It’s amazing how the weather here changed, what it seems, overnight. One day it was gloomy, dark and rainy, and the next morning I was awoken to sun peering in through the curtains and deep blue skies. Rain has given way to the sun. Monsoon has given way to the dry season. Yes, there still is occasional rain, but days have become significantly cooler, sunnier and spring-like. And the best part of all – there is a constant breeze that makes the air cleaner, clearer and cooler. It also drives all the kids up to the rooftops with kites in their hands. Have you ever read that book “The Kite Runner”? I have. It’s a good book. I’m not mentioning it because of all the bad stuff that happens in the book, but rather because of the tradition of kite flying. Apparently that does not happen only in Afghanistan. It seems kids here cannot wait for this time of the year when they climb their rooftops and fly kites all day long. When you look up to the sky, all you see is colorful kites making circles in the wind.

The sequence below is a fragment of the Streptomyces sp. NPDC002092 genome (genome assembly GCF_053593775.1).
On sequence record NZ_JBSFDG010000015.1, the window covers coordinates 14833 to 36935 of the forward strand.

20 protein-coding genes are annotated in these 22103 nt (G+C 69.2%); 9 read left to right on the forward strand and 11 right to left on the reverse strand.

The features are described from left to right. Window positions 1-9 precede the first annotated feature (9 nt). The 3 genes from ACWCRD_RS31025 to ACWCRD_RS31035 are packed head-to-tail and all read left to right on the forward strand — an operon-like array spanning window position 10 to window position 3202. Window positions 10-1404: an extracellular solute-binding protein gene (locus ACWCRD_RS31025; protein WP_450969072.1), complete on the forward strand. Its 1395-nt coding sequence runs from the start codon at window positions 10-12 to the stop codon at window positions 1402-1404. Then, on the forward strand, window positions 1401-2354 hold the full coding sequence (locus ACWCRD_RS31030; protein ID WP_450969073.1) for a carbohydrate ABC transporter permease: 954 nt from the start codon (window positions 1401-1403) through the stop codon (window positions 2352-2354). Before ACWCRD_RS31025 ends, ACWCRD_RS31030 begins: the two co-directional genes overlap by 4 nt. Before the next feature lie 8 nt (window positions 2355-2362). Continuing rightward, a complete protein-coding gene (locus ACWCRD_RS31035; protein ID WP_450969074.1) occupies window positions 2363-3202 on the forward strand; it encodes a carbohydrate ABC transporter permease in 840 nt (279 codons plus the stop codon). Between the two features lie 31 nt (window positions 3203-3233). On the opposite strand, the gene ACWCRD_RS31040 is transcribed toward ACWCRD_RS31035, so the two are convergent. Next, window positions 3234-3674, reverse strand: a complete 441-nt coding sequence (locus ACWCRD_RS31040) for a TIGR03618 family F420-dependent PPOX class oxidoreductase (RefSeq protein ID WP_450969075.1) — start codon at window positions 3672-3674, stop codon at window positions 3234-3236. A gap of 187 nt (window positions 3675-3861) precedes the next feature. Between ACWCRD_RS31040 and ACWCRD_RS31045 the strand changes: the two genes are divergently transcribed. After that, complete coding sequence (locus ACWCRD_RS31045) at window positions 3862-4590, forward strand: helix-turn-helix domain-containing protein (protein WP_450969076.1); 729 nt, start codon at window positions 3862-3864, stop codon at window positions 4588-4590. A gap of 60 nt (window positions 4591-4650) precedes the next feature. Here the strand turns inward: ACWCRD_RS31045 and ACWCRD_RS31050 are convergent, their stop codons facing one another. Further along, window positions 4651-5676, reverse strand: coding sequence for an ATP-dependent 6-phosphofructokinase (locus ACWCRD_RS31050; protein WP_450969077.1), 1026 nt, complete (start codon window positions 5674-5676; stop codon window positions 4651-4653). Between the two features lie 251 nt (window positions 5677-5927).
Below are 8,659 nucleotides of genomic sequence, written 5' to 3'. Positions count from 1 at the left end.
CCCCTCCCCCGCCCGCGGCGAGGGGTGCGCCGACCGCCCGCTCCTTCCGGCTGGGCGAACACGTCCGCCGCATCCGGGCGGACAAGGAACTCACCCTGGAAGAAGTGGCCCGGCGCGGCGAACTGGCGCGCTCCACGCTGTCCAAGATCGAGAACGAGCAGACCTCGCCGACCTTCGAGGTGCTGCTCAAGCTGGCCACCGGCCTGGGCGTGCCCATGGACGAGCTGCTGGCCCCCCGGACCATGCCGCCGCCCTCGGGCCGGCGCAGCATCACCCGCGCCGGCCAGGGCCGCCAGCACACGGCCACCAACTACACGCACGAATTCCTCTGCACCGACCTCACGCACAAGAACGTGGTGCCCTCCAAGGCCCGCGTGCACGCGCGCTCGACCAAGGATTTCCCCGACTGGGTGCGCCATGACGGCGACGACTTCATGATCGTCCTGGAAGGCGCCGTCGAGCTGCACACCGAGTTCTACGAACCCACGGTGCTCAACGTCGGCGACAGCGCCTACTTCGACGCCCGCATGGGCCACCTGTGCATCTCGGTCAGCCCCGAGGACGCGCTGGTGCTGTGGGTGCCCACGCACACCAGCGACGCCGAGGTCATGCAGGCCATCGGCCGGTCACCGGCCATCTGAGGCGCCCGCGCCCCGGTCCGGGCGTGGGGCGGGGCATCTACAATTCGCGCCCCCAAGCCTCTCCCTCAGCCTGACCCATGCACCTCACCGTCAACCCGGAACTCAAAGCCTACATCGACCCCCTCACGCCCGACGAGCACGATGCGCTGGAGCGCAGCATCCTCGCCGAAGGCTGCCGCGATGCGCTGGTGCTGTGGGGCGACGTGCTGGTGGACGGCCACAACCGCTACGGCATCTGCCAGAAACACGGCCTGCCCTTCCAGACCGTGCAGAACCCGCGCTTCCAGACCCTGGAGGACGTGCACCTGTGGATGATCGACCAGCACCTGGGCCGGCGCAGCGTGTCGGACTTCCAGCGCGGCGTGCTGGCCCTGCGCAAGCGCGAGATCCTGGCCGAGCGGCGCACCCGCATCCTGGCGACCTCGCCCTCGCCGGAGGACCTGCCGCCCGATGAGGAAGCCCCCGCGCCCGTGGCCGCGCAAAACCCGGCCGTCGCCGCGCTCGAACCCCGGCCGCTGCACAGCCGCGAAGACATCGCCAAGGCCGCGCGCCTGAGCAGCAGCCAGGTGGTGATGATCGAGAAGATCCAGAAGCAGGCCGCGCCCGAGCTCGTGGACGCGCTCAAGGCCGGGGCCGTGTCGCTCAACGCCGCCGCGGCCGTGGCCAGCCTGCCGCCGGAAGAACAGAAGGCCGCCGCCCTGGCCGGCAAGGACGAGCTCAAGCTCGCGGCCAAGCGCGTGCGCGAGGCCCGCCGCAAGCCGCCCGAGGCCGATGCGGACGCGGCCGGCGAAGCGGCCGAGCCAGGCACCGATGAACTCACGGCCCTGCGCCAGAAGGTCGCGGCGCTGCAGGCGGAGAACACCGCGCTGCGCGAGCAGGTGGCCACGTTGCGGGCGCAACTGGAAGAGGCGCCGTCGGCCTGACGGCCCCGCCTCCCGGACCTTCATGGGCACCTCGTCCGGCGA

Didn't snap any photos myself so I used this one  from ExploreHimalaya.com

Didn’t snap any photos myself so I used this one from ExploreHimalaya.com

The other day was Nepal bandh here in Kathmandu. Bandh is essentially a strike called by whoever is not satisfied with something (usually political parties) which stops the life in the city completely. No vehicles are allowed on the roads, and all the markets and major businesses close for that day. It’s extremely inconvenient and annoying because it doesn’t really do much in achieving the goals of whoever called the bandh, but it significantly negatively affects the life or normal people who still need to get to work, this time walking all the way to their offices. I think the only ones happy because of the bandh are kids. There is no school and they are free to play all day long. As I said, the other day was bandh, which meant all the kids stayed home from school. When I looked out the window I saw kites whooshing out in the sky and I realized that almost every rooftop had a kid on it, playing and running around. It was an amazing sight. Apparently, Dasain time, which is coming up in December is the time when people get together, eat, play cards, celebrate and fly kites. I am excited to witness it myself. I noticed we have a kite up here in the attic waiting for the right time to be released towards the deep blue sky. I think it’ll be an awesome day when that happens.

Weather, you fraudster, you!